I’m the work-lead for the outerwear line. That means I do a little of everything when it comes to our vests, the Town Coat, the Mackinaw Coat and the Airman’s Jacket. I make sure the orders get done in order; I make sure the shelves are stocked; and I sew right alongside my girls.

SK: That’s all?
PB:
Almost. I’m a supervisor, so there’s management duties, too. I help employees with personal stuff, if they need it. We’re pretty close around here.

SK: So what’s Bob (Jacquart, owner) like as a person?
PB: He knows what he’s doing. He’s got a good background. He’s a nice guy, easy to talk to. Bob’s got a good company to work for—they put employees first. And taking care of your kids is very important to him, so if your kid’s sick or something, he’s very supportive.

SK: What’s the best day you’ve ever had on the job?
PB:
I’ve been here so long, I don’t know if I can remember it! Seriously, it’s just great to work here.

SK: How long?
PB: Twelve years with Bob at Jacquart Fabric Products and two years now at Stormy Kromer.

SK: What do you do when you’re not making great outdoor gear?
PB:
Well, my husband is an avid fisherman, and I’m not. So I sit in the boat with my historical romance novels.

SK: What’s your single favorite Kromer item?
PB:
Petal Pusher, hands down. My husband, Rick, wears the original and always has. But they put that flower on there, and it’s adorable!

SK: We talk about being “True. Since 1903.” What does that mean to you?
PB:
We’re true to the American way of doing things. True to the legend and what we believe a legend should be. True to the craft and to old-fashioned standards. We’re authentic in everything we do.

SK: Anything else you want to tell Stormy Kromer fans?
PB:
We’re a happy little family here, and we all work together to make sure Stormy Kromer gear is an exceptional value. We take an extreme amount of pride in our work.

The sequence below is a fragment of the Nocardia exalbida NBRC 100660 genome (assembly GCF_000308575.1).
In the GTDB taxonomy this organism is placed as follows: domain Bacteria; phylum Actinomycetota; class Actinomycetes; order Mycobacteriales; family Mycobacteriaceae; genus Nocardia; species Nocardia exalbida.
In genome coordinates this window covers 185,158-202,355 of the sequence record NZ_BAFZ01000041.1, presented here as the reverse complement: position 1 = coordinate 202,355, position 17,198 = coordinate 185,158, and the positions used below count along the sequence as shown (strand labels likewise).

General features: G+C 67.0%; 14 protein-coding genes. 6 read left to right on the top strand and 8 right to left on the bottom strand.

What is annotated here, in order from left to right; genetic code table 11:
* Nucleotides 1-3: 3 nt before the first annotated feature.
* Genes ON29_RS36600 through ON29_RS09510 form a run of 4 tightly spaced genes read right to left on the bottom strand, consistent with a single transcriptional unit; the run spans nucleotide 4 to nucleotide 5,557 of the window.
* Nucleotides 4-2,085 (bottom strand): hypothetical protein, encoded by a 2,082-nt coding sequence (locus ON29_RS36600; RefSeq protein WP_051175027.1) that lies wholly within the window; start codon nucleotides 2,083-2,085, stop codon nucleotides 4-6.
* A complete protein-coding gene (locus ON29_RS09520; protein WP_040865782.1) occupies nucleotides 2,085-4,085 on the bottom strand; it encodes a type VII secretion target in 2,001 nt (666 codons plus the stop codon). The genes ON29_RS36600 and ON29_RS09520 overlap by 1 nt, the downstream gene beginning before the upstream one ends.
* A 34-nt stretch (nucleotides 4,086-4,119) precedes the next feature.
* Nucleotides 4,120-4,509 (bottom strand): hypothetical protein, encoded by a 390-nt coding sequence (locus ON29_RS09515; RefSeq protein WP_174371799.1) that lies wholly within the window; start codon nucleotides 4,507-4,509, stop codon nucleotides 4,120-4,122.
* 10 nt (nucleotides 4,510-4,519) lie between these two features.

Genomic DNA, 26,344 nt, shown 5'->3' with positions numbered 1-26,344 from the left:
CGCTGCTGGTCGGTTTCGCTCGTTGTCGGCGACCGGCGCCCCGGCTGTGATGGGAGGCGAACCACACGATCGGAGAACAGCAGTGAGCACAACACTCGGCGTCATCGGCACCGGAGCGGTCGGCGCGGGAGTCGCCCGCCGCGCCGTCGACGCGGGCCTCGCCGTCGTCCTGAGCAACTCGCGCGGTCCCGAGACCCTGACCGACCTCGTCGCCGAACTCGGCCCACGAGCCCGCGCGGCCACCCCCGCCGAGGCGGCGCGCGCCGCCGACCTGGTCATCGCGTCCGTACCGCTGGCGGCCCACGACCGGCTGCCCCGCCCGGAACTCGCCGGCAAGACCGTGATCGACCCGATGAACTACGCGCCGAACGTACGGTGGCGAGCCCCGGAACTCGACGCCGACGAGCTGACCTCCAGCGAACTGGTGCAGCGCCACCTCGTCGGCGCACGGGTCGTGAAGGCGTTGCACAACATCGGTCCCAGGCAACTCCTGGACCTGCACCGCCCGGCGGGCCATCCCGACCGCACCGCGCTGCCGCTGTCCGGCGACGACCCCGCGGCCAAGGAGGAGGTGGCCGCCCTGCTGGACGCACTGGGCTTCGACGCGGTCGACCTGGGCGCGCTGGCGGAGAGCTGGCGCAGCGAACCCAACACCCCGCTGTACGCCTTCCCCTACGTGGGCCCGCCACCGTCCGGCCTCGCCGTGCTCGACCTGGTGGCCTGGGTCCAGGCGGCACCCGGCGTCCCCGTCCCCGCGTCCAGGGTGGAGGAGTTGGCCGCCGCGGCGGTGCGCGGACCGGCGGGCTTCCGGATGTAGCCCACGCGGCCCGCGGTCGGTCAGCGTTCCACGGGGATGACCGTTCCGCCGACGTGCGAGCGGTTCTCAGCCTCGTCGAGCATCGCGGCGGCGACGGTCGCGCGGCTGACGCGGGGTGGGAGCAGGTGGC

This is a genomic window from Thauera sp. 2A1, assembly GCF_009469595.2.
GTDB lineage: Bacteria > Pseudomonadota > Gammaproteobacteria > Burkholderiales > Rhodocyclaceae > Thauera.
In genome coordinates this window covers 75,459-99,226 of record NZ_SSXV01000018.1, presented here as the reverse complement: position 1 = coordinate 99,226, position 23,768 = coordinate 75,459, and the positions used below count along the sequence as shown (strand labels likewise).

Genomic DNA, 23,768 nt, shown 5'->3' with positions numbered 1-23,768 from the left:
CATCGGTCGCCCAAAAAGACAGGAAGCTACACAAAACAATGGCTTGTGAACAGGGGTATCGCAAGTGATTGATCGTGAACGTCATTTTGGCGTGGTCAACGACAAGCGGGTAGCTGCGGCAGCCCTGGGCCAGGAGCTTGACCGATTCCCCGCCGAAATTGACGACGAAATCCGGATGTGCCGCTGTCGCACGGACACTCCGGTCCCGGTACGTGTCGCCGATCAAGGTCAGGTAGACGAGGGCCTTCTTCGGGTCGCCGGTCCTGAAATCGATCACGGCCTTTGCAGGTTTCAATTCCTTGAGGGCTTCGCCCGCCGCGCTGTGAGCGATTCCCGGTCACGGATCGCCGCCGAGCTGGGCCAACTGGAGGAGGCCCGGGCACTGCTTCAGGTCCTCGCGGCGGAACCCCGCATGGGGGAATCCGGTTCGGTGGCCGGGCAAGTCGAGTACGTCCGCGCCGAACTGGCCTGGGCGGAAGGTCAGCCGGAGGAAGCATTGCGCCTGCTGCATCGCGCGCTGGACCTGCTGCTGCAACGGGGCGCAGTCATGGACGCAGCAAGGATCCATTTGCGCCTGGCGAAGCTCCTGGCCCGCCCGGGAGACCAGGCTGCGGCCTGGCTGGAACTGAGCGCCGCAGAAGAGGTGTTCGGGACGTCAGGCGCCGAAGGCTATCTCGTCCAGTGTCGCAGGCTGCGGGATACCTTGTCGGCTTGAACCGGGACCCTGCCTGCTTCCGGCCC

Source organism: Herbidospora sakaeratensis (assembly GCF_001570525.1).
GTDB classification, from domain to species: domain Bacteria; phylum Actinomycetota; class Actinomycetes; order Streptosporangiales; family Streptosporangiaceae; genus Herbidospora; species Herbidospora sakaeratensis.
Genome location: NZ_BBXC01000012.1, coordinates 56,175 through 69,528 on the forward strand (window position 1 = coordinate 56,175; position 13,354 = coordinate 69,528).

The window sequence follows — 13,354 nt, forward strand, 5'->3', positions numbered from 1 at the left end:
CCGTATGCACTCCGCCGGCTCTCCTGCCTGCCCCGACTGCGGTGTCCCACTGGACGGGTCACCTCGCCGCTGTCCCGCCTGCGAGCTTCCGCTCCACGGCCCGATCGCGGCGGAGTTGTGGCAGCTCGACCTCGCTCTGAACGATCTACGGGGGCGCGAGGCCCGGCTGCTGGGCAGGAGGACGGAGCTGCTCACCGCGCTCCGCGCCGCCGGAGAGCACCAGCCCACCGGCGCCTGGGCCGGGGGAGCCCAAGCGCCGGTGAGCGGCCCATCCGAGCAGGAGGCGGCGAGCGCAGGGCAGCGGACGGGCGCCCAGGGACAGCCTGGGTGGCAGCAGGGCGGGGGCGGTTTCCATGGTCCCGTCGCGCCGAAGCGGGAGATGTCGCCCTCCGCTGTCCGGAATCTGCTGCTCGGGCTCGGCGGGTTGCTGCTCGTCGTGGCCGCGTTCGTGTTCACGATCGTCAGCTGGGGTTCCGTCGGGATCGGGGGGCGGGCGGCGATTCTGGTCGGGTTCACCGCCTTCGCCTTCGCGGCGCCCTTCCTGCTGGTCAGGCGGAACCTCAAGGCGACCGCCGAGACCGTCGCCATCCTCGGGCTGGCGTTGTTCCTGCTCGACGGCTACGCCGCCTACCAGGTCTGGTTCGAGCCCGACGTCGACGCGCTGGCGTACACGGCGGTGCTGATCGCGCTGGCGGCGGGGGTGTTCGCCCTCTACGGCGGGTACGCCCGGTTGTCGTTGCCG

Inspected by Her: Eagle-Eye Jackson, also known as Lynn.

Lynn Jackson Stormy Kromer
SK: What do you do at Stormy Kromer?
LJ:
I’m one of three inspectors, and I make sure every cap that goes out is perfect. All the threads have to be cut off, the earband has to be straight, the monogramming needs to be good, no skipped stitches. Everything. On every cap.

SK: So how many caps is that for you?
LJ:
Well, in five years as an inspector (she’s been with the company for seven), that makes over half a million caps. Wow. I guess that’s why they call me “Eagle-Eye.”

SK: What’s the best day you’ve ever had on the job?
LJ:
We hit 612 caps in one day and every single one was perfect—not even a string to snip off.

SK: What’s the strangest day?
LJ: When nothing goes right. But, you know, that doesn’t happen too often around here.

Inspecting Stormy Kromer Caps
SK: How does it feel to know you’re stitching together a legend?
LJ:
I feel like a movie star. I love it. I’ve already got my picture in the newspaper—me inspecting a cap. Got it up in my living room. I’m proud. I’m the one who gets to inspect and help make that cap. It says we’re doing a good job, you know?

SK: Absolutely. It says a lot about your standards.
LJ:
Yes. It’s gotta be 100%. There can’t be anything wrong with any of the gear that goes out our doors. So I look at it like I’m buying it. You don’t want a thread hanging off that you pull and it unravels. That’s not Stormy Kromer. No, it’s gotta be perfect.

SK: What does “made in America” mean to you?
LJ:
We’re the only sewing company around anymore. We love our jobs. We’re proud of this. And here, you get something sewn to perfection.

SK: Anything you else you want to tell Stormy Kromer fans?
LJ:
When you buy a cap, you know that Eagle-Eye has looked at it!

Handmade by Her: Barb Wilman, Stormy Kromer Seamstress

This fall, we’d like to help you get to know the fine men and women at Stormy Kromer a little better through a series of employee interviews.  We’ll start by meeting longtime employee Barb Wilman.

Barb Wilman, Stormy Kromer Seamstress
SK: What do you do at Stormy Kromer?
BW:
Just about anything they ask. I’ve spent the last 4-5 years sewing the caps—putting in the inside labels and the piece that attaches the earband. I’ve done every job on that line.

SK: So how long have you been at SK?
BW:
I’ve worked for Bob (Jacquart, of Jacquart Fabric Products and Stormy Kromer) for over 20 years now. I enjoy it here. It’s really like my family.

SK: It actually is your family, isn’t it?
BW: Yes, extended family. My husband, Jim, has worked here 15 years.

SK: How would you describe the company to an outsider?
BW:
Oh, my gosh. I get teary-eyed because Bob has taken such good care of me. And if you give the man an honest day’s work, he’ll pay you an honest wage.

SK: What part of all this are you most proud of?
BW: It might sound kind of odd, but seven years ago, my son started work on the BNSF railroad.  Now he’s an engineer, just like Mr. Kromer himself. I’m so proud of that.

SK: What’s the toughest part of the job?